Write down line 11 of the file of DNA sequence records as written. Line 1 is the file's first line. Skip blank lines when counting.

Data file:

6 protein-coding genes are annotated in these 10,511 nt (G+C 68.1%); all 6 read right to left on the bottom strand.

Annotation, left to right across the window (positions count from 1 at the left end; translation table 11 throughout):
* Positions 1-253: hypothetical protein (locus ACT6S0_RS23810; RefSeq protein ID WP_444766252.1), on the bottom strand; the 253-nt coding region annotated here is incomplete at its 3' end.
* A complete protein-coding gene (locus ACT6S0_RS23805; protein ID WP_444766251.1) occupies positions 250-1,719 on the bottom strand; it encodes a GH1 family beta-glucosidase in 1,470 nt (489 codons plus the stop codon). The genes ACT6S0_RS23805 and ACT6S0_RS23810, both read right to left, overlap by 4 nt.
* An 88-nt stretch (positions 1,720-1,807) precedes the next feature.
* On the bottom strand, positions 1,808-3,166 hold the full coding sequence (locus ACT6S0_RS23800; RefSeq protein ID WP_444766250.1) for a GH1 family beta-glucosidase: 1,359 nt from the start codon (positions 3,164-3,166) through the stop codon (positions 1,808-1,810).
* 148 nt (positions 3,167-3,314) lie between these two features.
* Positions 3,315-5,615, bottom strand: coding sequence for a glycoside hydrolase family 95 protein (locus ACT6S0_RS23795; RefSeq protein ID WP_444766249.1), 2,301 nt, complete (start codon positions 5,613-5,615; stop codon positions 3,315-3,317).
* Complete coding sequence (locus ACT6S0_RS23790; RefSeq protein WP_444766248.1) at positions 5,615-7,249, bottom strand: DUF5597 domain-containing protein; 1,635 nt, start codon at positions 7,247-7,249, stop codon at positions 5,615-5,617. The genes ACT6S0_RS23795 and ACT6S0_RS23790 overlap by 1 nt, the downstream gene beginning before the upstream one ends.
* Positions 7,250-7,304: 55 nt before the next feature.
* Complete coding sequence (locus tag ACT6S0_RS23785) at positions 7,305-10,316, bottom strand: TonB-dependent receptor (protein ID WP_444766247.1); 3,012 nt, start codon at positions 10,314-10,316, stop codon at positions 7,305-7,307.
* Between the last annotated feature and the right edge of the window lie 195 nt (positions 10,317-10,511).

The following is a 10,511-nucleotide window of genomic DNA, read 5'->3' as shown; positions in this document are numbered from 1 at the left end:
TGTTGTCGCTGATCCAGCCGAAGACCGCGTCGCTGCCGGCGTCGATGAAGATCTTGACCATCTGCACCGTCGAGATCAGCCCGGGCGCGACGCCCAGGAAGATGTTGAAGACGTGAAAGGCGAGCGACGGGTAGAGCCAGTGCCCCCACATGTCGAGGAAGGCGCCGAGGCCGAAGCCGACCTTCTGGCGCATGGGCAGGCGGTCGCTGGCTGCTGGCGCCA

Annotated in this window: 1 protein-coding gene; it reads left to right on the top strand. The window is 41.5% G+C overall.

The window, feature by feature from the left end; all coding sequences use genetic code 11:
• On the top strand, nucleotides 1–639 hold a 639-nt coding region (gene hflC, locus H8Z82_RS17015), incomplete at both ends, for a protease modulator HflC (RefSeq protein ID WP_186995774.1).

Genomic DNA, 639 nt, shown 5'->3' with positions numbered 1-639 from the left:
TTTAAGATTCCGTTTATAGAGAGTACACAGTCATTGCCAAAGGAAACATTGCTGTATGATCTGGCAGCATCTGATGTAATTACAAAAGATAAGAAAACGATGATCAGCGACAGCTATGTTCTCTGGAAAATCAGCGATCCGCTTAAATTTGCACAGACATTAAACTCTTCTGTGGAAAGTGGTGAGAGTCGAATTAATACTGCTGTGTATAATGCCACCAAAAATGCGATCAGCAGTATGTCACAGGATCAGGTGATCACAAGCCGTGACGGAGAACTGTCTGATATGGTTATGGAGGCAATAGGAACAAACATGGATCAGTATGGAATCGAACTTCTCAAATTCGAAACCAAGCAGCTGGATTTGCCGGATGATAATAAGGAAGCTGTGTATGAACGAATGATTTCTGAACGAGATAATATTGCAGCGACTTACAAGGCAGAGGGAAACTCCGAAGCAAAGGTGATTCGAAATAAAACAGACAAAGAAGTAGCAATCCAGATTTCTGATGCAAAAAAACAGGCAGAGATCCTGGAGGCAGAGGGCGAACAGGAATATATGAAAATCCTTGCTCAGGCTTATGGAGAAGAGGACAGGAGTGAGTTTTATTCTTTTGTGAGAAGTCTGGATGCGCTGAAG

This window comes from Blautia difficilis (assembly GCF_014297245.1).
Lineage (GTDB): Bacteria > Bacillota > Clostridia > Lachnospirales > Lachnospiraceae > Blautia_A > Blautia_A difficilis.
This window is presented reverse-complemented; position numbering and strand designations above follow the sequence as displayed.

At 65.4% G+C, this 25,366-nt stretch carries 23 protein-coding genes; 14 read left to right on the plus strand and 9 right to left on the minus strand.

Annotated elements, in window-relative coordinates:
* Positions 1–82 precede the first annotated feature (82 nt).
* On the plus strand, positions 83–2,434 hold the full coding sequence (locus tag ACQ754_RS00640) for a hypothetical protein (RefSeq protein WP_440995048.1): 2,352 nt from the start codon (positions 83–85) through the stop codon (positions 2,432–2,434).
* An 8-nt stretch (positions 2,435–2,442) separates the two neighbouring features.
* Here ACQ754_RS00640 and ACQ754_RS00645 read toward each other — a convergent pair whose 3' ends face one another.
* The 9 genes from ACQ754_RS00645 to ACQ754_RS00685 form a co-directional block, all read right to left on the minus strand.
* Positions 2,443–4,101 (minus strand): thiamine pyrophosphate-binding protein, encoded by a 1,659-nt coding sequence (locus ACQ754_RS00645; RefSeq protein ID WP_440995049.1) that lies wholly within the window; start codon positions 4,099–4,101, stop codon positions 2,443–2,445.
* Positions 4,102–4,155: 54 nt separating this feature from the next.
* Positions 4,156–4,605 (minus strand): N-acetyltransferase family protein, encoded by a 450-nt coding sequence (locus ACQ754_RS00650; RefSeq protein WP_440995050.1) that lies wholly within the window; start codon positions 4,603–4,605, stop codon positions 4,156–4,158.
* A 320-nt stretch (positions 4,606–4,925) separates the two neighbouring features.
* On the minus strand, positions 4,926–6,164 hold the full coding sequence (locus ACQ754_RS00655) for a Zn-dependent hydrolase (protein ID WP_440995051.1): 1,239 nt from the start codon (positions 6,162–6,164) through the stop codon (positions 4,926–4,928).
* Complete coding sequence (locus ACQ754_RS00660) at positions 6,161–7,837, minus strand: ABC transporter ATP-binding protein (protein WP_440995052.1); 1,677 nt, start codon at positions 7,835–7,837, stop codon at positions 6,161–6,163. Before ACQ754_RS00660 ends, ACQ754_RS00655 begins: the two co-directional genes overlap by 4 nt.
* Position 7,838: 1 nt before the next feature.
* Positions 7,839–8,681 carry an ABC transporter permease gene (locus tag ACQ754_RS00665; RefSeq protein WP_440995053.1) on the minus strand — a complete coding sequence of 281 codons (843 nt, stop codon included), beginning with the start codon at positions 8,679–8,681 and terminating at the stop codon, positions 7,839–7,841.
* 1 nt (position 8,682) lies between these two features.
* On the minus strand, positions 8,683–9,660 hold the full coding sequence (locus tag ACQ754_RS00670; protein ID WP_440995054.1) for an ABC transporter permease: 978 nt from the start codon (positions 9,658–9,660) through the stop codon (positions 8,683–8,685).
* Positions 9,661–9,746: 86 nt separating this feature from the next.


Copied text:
* Complete coding sequence (locus tag ACT6S0_RS23785) at positions 7,305-10,316, bottom strand: TonB-dependent receptor (protein ID WP_444766247.1); 3,012 nt, start codon at positions 10,314-10,316, stop codon at positions 7,305-7,307.